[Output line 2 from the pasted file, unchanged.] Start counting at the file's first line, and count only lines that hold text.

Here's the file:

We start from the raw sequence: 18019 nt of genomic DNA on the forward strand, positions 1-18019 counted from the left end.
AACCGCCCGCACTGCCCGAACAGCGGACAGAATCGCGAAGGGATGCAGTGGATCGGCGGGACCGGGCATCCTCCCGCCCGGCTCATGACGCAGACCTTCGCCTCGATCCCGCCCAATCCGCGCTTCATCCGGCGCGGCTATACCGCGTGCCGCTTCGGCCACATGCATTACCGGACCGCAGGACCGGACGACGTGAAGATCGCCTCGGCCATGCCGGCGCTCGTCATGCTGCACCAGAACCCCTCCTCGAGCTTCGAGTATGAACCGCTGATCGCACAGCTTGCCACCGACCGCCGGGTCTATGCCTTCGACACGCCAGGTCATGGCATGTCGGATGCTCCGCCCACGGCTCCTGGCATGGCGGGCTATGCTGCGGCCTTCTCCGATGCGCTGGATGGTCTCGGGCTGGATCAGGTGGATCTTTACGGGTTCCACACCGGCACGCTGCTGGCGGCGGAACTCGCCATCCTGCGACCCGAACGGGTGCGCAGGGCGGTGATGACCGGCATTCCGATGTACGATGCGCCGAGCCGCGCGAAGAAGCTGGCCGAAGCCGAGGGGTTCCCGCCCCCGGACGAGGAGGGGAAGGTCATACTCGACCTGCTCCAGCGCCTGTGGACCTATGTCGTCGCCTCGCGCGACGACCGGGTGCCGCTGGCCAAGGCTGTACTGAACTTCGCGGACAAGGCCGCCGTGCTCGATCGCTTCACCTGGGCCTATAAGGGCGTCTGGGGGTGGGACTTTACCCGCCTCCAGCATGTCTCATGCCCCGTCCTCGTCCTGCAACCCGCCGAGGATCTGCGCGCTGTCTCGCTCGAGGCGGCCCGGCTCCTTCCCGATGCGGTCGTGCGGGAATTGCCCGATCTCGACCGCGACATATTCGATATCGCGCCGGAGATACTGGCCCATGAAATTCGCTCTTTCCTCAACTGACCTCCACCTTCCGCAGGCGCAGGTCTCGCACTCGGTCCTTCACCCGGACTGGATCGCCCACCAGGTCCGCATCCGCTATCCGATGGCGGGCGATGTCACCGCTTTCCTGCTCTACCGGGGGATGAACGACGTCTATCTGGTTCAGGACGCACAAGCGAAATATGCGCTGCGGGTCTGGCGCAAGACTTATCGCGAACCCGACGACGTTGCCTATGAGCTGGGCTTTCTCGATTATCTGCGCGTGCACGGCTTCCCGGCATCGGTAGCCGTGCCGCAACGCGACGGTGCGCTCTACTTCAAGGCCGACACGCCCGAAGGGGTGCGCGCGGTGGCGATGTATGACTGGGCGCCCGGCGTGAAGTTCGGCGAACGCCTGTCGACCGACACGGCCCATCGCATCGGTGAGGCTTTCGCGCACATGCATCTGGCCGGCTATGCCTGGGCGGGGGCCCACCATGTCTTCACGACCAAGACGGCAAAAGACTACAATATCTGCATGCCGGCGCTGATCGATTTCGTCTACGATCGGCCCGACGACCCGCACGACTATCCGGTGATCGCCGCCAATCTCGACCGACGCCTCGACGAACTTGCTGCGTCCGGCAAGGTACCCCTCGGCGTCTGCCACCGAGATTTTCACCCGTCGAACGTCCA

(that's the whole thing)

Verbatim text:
AACCGCCCGCACTGCCCGAACAGCGGACAGAATCGCGAAGGGATGCAGTGGATCGGCGGGACCGGGCATCCTCCCGCCCGGCTCATGACGCAGACCTTCGCCTCGATCCCGCCCAATCCGCGCTTCATCCGGCGCGGCTATACCGCGTGCCGCTTCGGCCACATGCATTACCGGACCGCAGGACCGGACGACGTGAAGATCGCCTCGGCCATGCCGGCGCTCGTCATGCTGCACCAGAACCCCTCCTCGAGCTTCGAGTATGAACCGCTGATCGCACAGCTTGCCACCGACCGCCGGGTCTATGCCTTCGACACGCCAGGTCATGGCATGTCGGATGCTCCGCCCACGGCTCCTGGCATGGCGGGCTATGCTGCGGCCTTCTCCGATGCGCTGGATGGTCTCGGGCTGGATCAGGTGGATCTTTACGGGTTCCACACCGGCACGCTGCTGGCGGCGGAACTCGCCATCCTGCGACCCGAACGGGTGCGCAGGGCGGTGATGACCGGCATTCCGATGTACGATGCGCCGAGCCGCGCGAAGAAGCTGGCCGAAGCCGAGGGGTTCCCGCCCCCGGACGAGGAGGGGAAGGTCATACTCGACCTGCTCCAGCGCCTGTGGACCTATGTCGTCGCCTCGCGCGACGACCGGGTGCCGCTGGCCAAGGCTGTACTGAACTTCGCGGACAAGGCCGCCGTGCTCGATCGCTTCACCTGGGCCTATAAGGGCGTCTGGGGGTGGGACTTTACCCGCCTCCAGCATGTCTCATGCCCCGTCCTCGTCCTGCAACCCGCCGAGGATCTGCGCGCTGTCTCGCTCGAGGCGGCCCGGCTCCTTCCCGATGCGGTCGTGCGGGAATTGCCCGATCTCGACCGCGACATATTCGATATCGCGCCGGAGATACTGGCCCATGAAATTCGCTCTTTCCTCAACTGACCTCCACCTTCCGCAGGCGCAGGTCTCGCACTCGGTCCTTCACCCGGACTGGATCGCCCACCAGGTCCGCATCCGCTATCCGATGGCGGGCGATGTCACCGCTTTCCTGCTCTACCGGGGGATGAACGACGTCTATCTGGTTCAGGACGCACAAGCGAAATATGCGCTGCGGGTCTGGCGCAAGACTTATCGCGAACCCGACGACGTTGCCTATGAGCTGGGCTTTCTCGATTATCTGCGCGTGCACGGCTTCCCGGCATCGGTAGCCGTGCCGCAACGCGACGGTGCGCTCTACTTCAAGGCCGACACGCCCGAAGGGGTGCGCGCGGTGGCGATGTATGACTGGGCGCCCGGCGTGAAGTTCGGCGAACGCCTGTCGACCGACACGGCCCATCGCATCGGTGAGGCTTTCGCGCACATGCATCTGGCCGGCTATGCCTGGGCGGGGGCCCACCATGTCTTCACGACCAAGACGGCAAAAGACTACAATATCTGCATGCCGGCGCTGATCGATTTCGTCTACGATCGGCCCGACGACCCGCACGACTATCCGGTGATCGCCGCCAATCTCGACCGACGCCTCGACGAACTTGCTGCGTCCGGCAAGGTACCCCTCGGCGTCTGCCACCGAGATTTTCACCCGTCGAACGTCCA